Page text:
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The Mansergh:
Scout Jamboree Japan 2015 Chris Larkin and Graham Drabble

World Scout Jamboree

The Diehards have a long history of Scouting and Jamborees but since restarting in 2010 we have had leaders and young people attend Japan and most recently USA (we hope that some will be selected for Korea in 2023 as well, fingers crossed).

The World Scout Jamboree is held generally every 4 years in a different country around the world, it is typically attended by 10s of thousands of Scouts aged between 14 and 18 from around the world (usually more countries attend a Jamboree than an Olympics!).

Since the 1st Jamboree in London in 1920 the event has been held in countries including but not limited to: Denmark, Japan, Netherlands, Philippines, Greece, USA, Australia, South Korea, Chile, Sweden, Thailand and more.World Scout Jamborees of the Past.

World Scout Jamborees are often thought of as the pinnacle of Scouting with two weeks on site and a few days before and after set aside for exploring and meeting people. Meeting other cultures is central to a Jamboree, for those lucky enough to be selected it is the main thing they talk about when they return (and my its hard to stop them talking about their experiences!).

For the most recent Jamboree in the USA, 7 current active members of the Diehards were lucky enough to attend in several roles, we had two Deputy Unit Leaders, an Assistant unit leader, two young people as Unit members and one person on the International Service Team. All those over the age of 14 can apply for roles or unit members and the leader team will keep all involved of when to apply and what roles you may be best suited to.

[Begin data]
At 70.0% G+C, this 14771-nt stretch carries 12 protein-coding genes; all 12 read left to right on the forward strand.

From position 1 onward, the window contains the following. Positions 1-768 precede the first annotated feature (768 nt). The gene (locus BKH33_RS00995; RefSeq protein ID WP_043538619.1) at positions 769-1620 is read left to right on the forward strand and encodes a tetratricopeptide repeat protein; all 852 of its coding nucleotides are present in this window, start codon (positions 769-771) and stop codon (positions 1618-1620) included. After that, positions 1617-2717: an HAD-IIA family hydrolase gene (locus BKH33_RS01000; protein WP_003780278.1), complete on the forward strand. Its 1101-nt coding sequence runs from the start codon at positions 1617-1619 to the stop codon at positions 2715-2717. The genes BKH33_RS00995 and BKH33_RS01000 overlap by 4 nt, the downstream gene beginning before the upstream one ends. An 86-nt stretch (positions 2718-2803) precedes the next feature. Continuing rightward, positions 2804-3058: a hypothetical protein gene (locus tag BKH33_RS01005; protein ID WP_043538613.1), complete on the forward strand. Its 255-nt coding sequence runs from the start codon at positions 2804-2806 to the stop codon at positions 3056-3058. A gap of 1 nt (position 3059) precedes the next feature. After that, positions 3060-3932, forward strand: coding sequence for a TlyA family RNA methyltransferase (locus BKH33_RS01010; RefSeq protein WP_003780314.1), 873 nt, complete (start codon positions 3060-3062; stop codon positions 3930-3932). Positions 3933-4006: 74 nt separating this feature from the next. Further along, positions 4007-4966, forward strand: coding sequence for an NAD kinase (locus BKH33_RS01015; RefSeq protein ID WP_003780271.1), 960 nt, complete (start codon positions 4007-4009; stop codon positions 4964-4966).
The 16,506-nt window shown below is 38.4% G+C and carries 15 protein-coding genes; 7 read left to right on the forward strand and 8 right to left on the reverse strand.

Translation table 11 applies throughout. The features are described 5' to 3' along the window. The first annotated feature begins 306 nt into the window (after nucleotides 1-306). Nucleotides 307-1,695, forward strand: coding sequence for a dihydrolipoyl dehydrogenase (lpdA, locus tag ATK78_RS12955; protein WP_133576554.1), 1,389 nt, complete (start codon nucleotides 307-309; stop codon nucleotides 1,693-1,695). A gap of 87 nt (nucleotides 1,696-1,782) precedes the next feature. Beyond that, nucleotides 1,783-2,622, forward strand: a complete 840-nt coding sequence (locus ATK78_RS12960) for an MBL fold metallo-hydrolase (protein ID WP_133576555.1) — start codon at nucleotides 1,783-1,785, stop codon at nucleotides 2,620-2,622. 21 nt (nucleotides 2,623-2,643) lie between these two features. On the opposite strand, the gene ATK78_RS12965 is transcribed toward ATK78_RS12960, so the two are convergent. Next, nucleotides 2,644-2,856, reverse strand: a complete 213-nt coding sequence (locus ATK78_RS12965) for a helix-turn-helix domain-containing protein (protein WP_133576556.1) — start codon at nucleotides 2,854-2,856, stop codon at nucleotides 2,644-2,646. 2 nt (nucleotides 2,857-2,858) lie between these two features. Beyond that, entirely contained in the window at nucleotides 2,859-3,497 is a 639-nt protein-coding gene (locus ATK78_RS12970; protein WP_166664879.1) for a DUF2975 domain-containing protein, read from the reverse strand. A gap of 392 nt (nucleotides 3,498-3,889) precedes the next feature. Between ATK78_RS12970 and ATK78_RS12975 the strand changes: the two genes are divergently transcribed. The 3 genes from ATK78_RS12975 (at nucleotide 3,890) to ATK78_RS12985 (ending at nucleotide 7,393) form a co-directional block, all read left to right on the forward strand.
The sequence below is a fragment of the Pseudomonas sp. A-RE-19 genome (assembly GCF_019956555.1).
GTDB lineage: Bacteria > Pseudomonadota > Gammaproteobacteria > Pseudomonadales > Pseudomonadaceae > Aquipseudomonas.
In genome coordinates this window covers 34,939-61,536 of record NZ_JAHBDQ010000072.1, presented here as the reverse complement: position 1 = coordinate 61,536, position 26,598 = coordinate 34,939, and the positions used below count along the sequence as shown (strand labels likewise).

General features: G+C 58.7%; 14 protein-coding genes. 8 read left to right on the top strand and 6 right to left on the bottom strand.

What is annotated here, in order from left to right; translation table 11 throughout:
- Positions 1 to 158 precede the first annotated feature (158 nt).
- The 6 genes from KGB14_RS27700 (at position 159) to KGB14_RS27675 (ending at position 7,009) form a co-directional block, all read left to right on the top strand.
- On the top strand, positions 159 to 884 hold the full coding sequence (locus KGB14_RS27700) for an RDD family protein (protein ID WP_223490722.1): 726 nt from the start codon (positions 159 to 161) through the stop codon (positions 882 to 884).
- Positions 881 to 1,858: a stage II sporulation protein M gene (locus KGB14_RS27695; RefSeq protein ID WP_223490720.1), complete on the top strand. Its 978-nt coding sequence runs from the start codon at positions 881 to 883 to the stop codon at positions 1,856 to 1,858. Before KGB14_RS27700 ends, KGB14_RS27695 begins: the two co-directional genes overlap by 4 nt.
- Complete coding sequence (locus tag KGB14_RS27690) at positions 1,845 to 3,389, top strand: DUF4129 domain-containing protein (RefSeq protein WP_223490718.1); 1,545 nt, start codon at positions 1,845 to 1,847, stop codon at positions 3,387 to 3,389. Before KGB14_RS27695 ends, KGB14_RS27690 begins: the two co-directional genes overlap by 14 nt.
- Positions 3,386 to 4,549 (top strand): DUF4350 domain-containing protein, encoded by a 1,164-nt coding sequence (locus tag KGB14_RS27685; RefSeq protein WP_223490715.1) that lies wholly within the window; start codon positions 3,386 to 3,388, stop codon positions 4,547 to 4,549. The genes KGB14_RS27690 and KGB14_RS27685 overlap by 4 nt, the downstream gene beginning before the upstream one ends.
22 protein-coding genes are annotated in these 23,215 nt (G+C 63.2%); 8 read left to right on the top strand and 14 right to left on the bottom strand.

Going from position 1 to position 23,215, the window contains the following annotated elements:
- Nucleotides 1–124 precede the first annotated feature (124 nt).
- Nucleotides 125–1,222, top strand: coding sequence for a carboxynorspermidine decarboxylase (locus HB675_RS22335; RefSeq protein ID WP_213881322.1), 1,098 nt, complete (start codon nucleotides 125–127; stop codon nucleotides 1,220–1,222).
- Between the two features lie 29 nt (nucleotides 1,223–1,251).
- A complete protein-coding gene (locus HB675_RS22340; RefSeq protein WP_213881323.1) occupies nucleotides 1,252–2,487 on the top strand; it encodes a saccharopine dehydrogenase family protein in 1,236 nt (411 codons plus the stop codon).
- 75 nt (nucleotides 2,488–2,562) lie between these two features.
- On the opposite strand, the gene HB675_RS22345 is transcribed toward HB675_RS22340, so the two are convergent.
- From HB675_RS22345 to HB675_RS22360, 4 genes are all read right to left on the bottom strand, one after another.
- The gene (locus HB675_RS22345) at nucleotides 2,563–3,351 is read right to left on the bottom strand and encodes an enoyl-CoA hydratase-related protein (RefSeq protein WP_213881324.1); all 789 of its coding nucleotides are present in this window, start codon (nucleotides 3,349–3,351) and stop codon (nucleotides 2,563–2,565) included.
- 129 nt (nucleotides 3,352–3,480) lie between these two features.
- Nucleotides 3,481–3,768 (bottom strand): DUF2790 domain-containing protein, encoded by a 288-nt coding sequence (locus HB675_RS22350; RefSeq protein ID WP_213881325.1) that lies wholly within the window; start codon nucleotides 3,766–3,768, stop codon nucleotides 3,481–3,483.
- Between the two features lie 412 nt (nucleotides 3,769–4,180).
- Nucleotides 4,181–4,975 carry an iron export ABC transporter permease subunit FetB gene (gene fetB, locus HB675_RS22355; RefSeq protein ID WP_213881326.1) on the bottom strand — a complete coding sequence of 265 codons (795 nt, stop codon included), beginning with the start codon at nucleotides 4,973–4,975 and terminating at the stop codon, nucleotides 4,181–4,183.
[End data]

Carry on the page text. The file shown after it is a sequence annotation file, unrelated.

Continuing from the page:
Units (comprising 4 Leaders and 36 Young People) are allocated by the Contingent Management Team (CMT) and are offered to Counties, the Diehards are in the County GLMW and had two Units that went to the USA, The Sherlock Homies and The Royal Guards.

Our journey to the USA Jamboree started in New York for a whistle stop tour that made its way to the biggest Scout camp site you could possibly imagine in West Virginia. For the two weeks on site our Young People could take part in a tremendous amount of activities including, but not limited to: Assault courses on land and water, rifle and shotgun shooting, cultural activities, big ceremonies, zip wires, archery, paddle boating, canopy courses, BMX, climbing and bouldering, river rafting, skateboarding, sustainability experiences, faith and belief, Global Development Village and a lot of trading (badges, t-shirts, scarfs, bags, friendships, water bottles… the list goes on).

What happens after the Jamboree I hear you ask?

Return home? Not a chance, we then went to Canada to spend a few days with a Canadian Scout Group, not all to the same place either, the entire UK contingent split and each Unit visited a different part of Canada, making each Units experience different.

There is only one downside I am aware of, the post Jamboree blues experienced by most and only quelled when the applications open for the next big adventure.

Chris Larkin, DGSL

8th St Marylebone Scouts' distinctive neckerchief
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